Evidence of meeting #32 for Status of Women in the 41st Parliament, 1st Session. (The original version is on Parliament’s site, as are the minutes.) The winning word was aboriginal.

A recording is available from Parliament.

On the agenda

MPs speaking

Also speaking

4:05 p.m.

NDP

Niki Ashton Churchill, MB

In terms of the timing of the court case, I would just ask where we are at, and could you let us know a bit about your work?

4:05 p.m.

Executive Director, First Nations Child and Family Caring Society of Canada

Dr. Cindy Blackstock

Sure. The Federal Court ruled on April 18 that the hearing is supposed to proceed at the Canadian Human Rights Tribunal. We are working on that at the moment. We want to see that hearing going on as soon as possible, where all parties put their cards face up on the table and that we come out, hopefully, with a ruling for the benefit of first nations children.

Our anticipated timeline is that the hearing should happen in the fall. The only blockade to it is that Canada may appeal and that may delay the hearing.

4:05 p.m.

NDP

Niki Ashton Churchill, MB

Okay. Thank you.

4:05 p.m.

NDP

The Chair Marie-Claude Morin

Thank you, Ms. Blackstock.

I now give the floor to a member from the government party.

Ms. Young, you have seven minutes.

4:05 p.m.

Conservative

Wai Young Vancouver South, BC

Thanks so much to the two of you for coming here today. Your testimony is certainly very compelling.

I used to be a native youth worker in the downtown eastside of Vancouver, so I understand well some of the massive issues, the complexities, and the sensitivities in addressing this very complex issue and problem.

Can I just pull you back...? Although we heard a lot from you, because you were both presenting a lot, for some of us who don't have the experience of the rural situation—and certainly I don't—can you tell us a little bit about the practicalities of what is happening right now? How many children needing schooling are there in a place like Attawapiskat? How many teachers are there?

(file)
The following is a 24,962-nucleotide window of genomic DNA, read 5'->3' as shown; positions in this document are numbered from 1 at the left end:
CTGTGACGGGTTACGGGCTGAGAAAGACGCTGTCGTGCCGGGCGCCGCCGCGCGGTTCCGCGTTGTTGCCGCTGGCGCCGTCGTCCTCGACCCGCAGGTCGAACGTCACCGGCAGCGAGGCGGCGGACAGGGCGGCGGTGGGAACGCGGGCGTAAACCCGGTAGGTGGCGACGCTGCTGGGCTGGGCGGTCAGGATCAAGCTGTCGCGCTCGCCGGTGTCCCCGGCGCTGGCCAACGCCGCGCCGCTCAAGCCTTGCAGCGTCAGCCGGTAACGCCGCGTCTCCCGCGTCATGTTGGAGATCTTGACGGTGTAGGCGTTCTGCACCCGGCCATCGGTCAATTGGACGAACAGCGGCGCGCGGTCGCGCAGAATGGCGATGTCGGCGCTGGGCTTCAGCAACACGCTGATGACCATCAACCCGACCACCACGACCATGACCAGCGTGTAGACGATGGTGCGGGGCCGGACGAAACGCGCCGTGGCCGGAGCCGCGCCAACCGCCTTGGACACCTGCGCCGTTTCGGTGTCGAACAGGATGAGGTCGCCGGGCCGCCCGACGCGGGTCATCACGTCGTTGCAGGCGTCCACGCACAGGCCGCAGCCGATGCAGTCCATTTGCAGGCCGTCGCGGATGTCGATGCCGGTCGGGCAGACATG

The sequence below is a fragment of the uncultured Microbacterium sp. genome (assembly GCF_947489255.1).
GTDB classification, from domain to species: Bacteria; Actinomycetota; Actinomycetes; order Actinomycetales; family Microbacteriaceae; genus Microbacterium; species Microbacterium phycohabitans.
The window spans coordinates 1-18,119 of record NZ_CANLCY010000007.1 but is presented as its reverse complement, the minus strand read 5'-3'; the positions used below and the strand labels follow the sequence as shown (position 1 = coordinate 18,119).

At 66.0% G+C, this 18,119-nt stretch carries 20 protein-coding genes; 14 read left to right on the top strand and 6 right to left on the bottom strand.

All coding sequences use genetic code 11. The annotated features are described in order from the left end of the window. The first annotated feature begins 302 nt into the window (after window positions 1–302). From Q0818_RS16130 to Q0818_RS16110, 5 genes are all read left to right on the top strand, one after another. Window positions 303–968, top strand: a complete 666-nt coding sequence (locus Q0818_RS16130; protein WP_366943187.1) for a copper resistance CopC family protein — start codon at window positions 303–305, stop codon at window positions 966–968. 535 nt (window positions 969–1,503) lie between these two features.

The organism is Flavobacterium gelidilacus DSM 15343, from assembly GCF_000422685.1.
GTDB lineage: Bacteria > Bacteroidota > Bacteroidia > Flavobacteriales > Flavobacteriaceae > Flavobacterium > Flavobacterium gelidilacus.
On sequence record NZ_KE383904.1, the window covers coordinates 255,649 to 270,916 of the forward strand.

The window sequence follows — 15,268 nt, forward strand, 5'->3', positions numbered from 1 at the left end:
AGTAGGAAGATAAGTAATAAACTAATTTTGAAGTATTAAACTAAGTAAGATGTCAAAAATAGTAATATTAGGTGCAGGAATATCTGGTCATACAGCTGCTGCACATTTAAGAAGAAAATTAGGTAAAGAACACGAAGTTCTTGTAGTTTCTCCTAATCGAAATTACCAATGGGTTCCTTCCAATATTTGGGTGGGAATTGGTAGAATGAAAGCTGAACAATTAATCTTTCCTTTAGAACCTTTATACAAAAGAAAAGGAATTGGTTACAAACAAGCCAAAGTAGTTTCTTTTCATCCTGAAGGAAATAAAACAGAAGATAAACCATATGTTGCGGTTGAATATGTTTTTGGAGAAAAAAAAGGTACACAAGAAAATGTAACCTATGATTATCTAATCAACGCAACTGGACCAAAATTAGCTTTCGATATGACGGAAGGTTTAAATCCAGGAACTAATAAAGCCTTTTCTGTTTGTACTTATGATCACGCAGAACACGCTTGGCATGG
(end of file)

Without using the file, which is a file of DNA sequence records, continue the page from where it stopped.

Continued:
Give us some basics that we can sort of wrap our heads around, if you can. I'll leave that open to either of you.

4:05 p.m.

Executive Director, First Nations Child and Family Caring Society of Canada

Dr. Cindy Blackstock

Well, there are 160,000 first nations children, and approximately half of them are on reserves.

The reports I would commend to you, member, are the Parliamentary Budget Officer's report on first nations schools, authored in 2009. He did a rather thorough inventory of the needs of first nations schools in terms of bringing them up to the same standards as offered in the provinces and territories. Of course there's the recent report by the first nations panel on elementary and secondary education, and of course your colleagues in the Senate also just did a report on first nations education. They demarcate, really, where are those areas where investments could be made that would make the most significant impacts for children. In terms of child welfare, there's the Auditor General's report of 2008 and her refresh report in 2011.

As well, a joint report was done between first nations and the government in 2005. The Wen:de report involved over 20 leading experts, including five economists. We wanted to make sure that we were being very fiscally prudent, that we could link every penny we were recommending to be spent with actually good evidence on what happens on the ground in child welfare for children.

Member, I know that you yourself are very familiar with foster care with the work that you were doing in terms of the development of foster care programs, etc., and your own family's commitment.

If you'd like a copy of those reports, we'd be happy to send them to your office.

4:10 p.m.

Conservative

Wai Young Vancouver South, BC

I'd like to suggest that perhaps you table those reports for the purposes of this committee and for the education and information of all the members here. This is certainly an issue of grave concern, I think, not only to your community but for us as well, because we do want not just economic but also social stability and development, etc., for the children, that's for sure.

4:10 p.m.